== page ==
Dr. Marianne Wessling-Resnick joined the Department of Nutrition at Harvard T.H. Chan School of Public Health in 1990 as assistant professor, and in 2000, she became its first tenured woman faculty member as Professor of Nutritional Biochemistry in the Department of Nutrition. In 2003, she became a foundational faculty member in the newly formed Department of Genetics and Complex Diseases, which focuses on metabolic regulation and stress response.
Dr. Wessling-Resnick’s research program centers on metal metabolism and in particular, genetic disorders of iron metabolism. Her studies have elucidated the role of iron status (both deficiency and overload) in the regulation of iron and manganese uptake by the intestinal, pulmonary and olfactory pathways. Using animal models, her work has defined the function of the iron transporters divalent metal transporter-1 (DMT1) and ferroportin (Fpn) to characterize “iron-responsive manganese uptake.” Through these efforts, the pharmacokinetics of pulmonary manganese and iron uptake from the lungs to the blood have been established, and this research has revealed the influence of high iron diet as well as the effects of iron deficiency due to diet and phlebotomy on these pathways. A major finding has been that iron deficiency promotes manganese absorption across the olfactory tract directly into the brain. Using the Belgrade rat model, Dr. Wessling-Resnick defined the mechanistic role of DMT1 in the iron-responsive olfactory metal uptake pathway. Since manganese is a potent neurotoxin, this work highlights the need to better understand metal-metal interactions in human health, and provides evidence that occupational and environmental risks for manganese exposure could be reduced by nutritional interventions that improve iron status. More recently, Dr. Wessling-Resnick has studied flatiron mice, a murine model of “ferroportin disease” that recapitulates features of this inherited form of hemochromatosis. This research has demonstrated that Fpn mediates both iron and manganese uptake across the intestinal epithelium. In a companion investigation, her laboratory studied a different model of hereditary hemochromatosis, the hfe-knockout mouse, to show that decreased expression of the iron regulatory hormone hepcidin upregulates intestinal manganese absorption. These combined investigations have defined a novel role for hepcidin in the regulation of manganese metabolism and identified the molecular basis for iron-responsive manganese uptake in the intestine.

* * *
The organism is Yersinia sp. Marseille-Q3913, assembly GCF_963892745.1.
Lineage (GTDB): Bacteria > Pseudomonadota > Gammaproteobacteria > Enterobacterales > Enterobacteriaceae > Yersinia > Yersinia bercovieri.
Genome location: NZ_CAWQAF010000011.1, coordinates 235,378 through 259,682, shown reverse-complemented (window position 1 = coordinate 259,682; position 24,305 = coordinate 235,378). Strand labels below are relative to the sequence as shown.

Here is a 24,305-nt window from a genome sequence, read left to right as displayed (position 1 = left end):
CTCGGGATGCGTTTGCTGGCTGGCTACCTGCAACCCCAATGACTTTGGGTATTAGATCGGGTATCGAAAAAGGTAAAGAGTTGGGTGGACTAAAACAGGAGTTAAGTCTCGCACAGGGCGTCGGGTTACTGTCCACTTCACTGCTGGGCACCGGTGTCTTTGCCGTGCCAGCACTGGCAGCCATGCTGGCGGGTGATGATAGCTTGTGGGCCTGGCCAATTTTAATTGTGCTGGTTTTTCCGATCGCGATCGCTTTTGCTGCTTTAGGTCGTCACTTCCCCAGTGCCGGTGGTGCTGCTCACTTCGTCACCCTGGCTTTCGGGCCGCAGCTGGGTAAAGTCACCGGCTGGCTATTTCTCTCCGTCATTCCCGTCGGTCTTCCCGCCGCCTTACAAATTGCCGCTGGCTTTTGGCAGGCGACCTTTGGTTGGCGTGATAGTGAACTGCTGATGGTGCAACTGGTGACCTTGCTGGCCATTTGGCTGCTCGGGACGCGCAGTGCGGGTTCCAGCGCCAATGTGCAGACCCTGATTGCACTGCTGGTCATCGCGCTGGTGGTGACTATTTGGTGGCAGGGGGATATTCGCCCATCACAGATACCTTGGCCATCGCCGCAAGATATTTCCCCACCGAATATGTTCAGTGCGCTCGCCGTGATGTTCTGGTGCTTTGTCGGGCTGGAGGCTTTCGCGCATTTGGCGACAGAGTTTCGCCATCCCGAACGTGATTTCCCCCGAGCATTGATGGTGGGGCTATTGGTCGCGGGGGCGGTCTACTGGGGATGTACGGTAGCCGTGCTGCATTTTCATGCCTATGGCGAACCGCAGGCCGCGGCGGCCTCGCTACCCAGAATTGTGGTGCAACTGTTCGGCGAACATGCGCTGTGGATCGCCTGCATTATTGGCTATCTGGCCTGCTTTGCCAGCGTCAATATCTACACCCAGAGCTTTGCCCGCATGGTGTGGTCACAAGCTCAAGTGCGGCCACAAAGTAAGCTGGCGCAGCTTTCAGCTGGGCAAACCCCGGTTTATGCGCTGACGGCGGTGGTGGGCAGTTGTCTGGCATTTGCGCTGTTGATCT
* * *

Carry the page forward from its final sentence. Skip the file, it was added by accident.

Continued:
Currently, Dr. Wessling-Resnick is Program Director for two training grants sponsored by the National Institutes of Health at the Harvard Chan School: T32 ES016645 Interdisciplinary Training in Genes and the Environment, supporting pre-doctoral and post-doctoral training, and R25 ES020722 Summer Intern Program in Environmental Health Sciences, supporting undergraduate research experience for underrepresented minority students. Through her efforts, such training programs have provided research opportunities at HSPH to over 50 graduate students and fellows and over 25 undergraduate students in differential laboratories and departments across the Harvard Chan School. In her own laboratory, 40 postdoctoral fellows and graduate students, along with 9 visiting scientists from across the world, have been trained in research areas relating to the biology of mammalian metal transport. Dr. Wessling-Resnick’s on-going investigations are supported by two National Institutes of Health R01 research grants from NIDDK (DK064750) and NIEHS (ES014638). She has served as ad hoc reviewer for many journals, and was a Contributing Editor for Nutrition Reviews. Her past awards include a fellowship from the Damon Runyon-Walter Winchell Cancer Research Fund, a Junior Faculty Research Award from the American Cancer Society, and an Established Investigator Award from the American Heart Association. Dr. Wessling-Resnick has been chair of two National Institutes of Health study section panels:Physiological Chemistry (1998 to 2002) and Integrative Nutrition and Metabolic Processes (2008 to 2012). In 2015, she received the VMRIS Outstanding Investigator Award from the Vitamins/Minerals research interest group of The American Society of Nutrition.